Some experts have found specific antibodies that attack healthy tissues may play a role. This includes an antibody that defends against TIF1-gamma called anti-TIF1-gamma antibodies. It targets markers primarily found in the muscles and skin. Around 84% of people with anti-TIF1-gamma antibodies have cancer-associate DM.

Usually, TIF1-gamma acts as a tumor suppressor and helps regulate cell growth. However, mutations in TIF1-gamma can lead to uncontrolled cell division.

Antibodies produced by the immune system directed against mutated TIF1-gamma proteins in cancer cells may mistakenly bind to normal TIF1-gamma receptors in healthy muscles and skin, triggering DM. This theory is called ‘molecular mimicry’ and can explain how SCLC triggers the autoimmune response of DM.

Genetic predisposition

Another theory focuses on shared genetic factors. Certain genetic predispositions may make individuals more susceptible to both DM and SCLC. This could help explain why some individuals with DM go on to develop SCLC, while others do not.

Furthermore, DM and SCLC may share risk factors such as smoking. Shared environmental factors and immune system dysregulation may contribute to the development of both conditions.

Yes, experts link DM with various cancers. These include:

  • ovarian
  • breast
  • prostate
  • kidney
  • blood cancers
  • gastrointestinal cancers

DM is a paraneoplastic response to cancer. It does not cause cancer.

DM treatment aims to manage inflammation and symptoms. While treating DM itself may not directly reduce the risk of developing SCLC, early detection and appropriate management of both conditions is beneficial.

For example, in a 2021 case study, doctors reported the individual experienced a significant improvement in DM symptoms after receiving chemotherapy and radiation treatment for SCLC. However, resolving DM symptoms does not mean the cancer is cured.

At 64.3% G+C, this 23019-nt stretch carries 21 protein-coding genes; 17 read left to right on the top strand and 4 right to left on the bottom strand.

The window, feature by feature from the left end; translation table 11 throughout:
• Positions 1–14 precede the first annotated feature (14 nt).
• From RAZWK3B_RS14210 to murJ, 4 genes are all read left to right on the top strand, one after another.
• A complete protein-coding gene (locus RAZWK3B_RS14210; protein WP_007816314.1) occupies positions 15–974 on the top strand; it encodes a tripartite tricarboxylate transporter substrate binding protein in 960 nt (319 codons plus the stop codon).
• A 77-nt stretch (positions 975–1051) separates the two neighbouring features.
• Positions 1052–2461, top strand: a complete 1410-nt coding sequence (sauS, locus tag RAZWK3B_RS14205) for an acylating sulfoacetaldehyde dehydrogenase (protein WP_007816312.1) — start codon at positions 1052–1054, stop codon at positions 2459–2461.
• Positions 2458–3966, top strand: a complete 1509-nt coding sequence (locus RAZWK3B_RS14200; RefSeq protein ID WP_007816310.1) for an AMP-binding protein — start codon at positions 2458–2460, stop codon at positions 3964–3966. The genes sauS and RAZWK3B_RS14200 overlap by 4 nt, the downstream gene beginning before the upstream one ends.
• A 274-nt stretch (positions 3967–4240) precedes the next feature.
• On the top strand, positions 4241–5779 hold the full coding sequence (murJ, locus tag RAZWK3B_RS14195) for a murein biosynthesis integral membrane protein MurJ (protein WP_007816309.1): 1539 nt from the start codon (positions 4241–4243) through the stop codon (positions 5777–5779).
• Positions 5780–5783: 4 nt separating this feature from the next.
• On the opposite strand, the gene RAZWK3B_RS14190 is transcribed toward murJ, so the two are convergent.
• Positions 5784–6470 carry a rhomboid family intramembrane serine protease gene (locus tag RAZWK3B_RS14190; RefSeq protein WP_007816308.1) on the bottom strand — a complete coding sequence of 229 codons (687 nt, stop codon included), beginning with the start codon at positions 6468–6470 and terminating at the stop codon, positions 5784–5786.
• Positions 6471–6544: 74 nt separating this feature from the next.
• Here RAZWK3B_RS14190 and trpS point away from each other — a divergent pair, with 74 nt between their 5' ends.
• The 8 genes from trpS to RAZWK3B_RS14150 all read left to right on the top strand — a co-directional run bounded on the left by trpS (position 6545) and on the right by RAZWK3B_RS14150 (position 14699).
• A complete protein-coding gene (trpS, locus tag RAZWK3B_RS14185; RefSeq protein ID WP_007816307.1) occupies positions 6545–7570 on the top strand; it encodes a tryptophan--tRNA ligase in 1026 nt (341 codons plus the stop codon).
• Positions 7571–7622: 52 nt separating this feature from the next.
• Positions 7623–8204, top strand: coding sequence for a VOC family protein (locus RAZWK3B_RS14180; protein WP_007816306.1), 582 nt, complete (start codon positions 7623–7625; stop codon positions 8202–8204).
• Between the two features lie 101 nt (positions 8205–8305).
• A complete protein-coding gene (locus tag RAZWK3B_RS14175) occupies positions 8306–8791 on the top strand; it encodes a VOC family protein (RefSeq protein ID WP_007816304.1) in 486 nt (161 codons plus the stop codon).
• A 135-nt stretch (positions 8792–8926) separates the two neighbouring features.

Therefore, it is crucial for healthcare professionals to carefully monitor DM cases to check for SCLC. Regular screenings and evaluation, using imaging and pulmonary function tests, may help detect SCLC earlier, potentially improving treatment options and a person’s outlook.

People with DM and cancer often have worse symptoms and a less optimistic outlook. When DM and cancer present together, they typically do not respond to corticosteroid treatment.

A 2019 study notes that people with DM may overlook the signs of lung cancer as they are nonspecific. As a result, doctors may diagnose the cancer at a more advanced stage when it is more challenging to treat.

Furthermore, a 2020 study conducted in China noted that the 5-year survival rate for those with DM is between 60% and 90%. But this drops to between 10% and 56% when the person also has cancer.

Dermatomyositis (DM) is a rare autoimmune condition primarily affecting the muscles and skin. DM can arise in individuals with a higher risk of developing cancer, including small cell lung cancer (SCLC).

The connection between the two diseases is not fully understood. However, research suggests a dysfunctional immune response to cancer cells is a likely contributor. There may also be shared risk factors such as smoking.

People with DM and SCLC typically have a less optimistic outlook, but working with their healthcare team to create a personalized treatment plan may help improve their outlook.